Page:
Participants, Enablers, and Preventers: The Roles of Women in Terrorism

Authored by: Ellie B. Hearne

Categories: Violent Conflict
Sub-Categories: Countering Violent Extremism, Early Warning, National Security Forces and Armed Groups, Violent Extremism
Region: No Region
Year: 2009
Citation: Hearne, Ellie B. Participants, Enablers, and Preventers: The Roles of Women in Terrorism. Aberystwyth, UK: British International Studies Association, 2009.

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Executive Summary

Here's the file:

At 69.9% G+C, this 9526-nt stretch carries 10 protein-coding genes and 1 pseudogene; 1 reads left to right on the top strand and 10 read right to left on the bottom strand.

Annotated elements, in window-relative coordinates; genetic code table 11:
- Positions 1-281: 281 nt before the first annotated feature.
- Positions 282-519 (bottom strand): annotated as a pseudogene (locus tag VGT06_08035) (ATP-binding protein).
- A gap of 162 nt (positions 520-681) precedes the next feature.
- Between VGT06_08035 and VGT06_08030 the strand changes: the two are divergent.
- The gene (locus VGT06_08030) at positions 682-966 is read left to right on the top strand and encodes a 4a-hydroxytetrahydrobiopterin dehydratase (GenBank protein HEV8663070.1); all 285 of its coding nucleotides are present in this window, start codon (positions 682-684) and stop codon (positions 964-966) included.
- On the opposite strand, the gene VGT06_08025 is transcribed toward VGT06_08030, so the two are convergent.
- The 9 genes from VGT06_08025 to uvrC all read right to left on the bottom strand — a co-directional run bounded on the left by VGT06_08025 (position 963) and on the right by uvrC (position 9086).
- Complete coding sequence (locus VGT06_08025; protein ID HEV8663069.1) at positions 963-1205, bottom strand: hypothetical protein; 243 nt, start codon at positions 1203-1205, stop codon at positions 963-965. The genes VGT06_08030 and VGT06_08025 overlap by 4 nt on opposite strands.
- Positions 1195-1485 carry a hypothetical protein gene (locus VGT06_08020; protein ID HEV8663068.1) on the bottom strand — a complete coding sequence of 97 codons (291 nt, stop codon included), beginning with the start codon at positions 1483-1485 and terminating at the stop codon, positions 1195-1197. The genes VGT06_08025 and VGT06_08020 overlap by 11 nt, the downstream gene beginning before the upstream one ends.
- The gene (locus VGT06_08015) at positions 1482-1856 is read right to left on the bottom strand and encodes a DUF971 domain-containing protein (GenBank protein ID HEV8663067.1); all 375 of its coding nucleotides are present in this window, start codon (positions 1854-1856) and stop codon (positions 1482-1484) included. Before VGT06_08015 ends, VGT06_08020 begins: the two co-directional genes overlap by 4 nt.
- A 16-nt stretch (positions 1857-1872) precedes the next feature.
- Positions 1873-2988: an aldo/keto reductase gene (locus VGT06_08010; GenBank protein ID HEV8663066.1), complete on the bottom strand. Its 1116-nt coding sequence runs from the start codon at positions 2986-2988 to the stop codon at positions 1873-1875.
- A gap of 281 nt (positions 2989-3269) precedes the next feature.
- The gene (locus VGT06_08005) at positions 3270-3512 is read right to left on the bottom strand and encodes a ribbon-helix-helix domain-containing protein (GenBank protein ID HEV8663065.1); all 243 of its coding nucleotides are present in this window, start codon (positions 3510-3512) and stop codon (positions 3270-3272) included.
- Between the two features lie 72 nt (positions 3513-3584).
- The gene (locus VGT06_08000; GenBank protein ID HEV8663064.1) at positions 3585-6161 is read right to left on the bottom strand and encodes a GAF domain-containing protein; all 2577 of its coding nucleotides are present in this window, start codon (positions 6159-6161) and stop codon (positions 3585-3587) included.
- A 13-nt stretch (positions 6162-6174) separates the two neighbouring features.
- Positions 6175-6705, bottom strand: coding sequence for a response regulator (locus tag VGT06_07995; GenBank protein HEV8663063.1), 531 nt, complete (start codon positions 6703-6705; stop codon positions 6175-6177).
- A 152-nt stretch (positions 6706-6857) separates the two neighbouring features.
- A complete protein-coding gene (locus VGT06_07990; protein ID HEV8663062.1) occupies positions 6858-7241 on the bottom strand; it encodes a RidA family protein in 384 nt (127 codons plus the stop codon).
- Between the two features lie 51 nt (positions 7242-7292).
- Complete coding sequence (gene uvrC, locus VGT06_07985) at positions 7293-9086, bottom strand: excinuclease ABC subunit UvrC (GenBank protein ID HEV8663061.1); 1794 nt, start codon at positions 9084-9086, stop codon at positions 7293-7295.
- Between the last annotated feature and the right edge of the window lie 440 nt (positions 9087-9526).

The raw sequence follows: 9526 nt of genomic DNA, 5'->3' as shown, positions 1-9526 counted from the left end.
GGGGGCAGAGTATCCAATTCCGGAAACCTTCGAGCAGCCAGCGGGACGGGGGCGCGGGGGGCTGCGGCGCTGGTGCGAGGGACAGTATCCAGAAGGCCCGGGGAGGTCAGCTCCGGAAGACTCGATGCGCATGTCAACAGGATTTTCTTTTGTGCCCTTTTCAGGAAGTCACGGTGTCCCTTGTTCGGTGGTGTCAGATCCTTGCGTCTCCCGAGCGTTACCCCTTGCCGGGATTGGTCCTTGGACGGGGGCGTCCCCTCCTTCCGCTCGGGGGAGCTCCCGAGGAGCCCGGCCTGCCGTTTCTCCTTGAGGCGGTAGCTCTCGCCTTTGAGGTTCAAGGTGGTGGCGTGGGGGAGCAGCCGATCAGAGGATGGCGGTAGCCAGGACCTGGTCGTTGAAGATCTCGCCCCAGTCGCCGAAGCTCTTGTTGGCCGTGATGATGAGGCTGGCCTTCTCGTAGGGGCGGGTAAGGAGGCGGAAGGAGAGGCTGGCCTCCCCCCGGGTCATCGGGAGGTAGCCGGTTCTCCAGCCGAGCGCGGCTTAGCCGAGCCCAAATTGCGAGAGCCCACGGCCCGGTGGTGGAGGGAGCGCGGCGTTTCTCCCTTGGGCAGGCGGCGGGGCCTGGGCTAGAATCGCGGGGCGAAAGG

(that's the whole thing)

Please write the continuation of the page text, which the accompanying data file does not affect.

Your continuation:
The role of women in terrorism is explored here through three distinct types of involvement: direct involvement in terrorist acts; enabling of others to commit such acts; and facilitating the disengagement of others from violent or extremist groups. This paper examines the wide spectrum of roles women play in terrorism – from women as intelligence gatherers, to the more recent phenomena of female suicide bombers and translators for more ‘active’ terrorists – and explores the idea that women are well-placed to both take part in terrorist violence (through direct participation in attacks or in facilitating terrorists), and reduce its impact (by preventing others from participating or by helping those who do join to disengage from violence).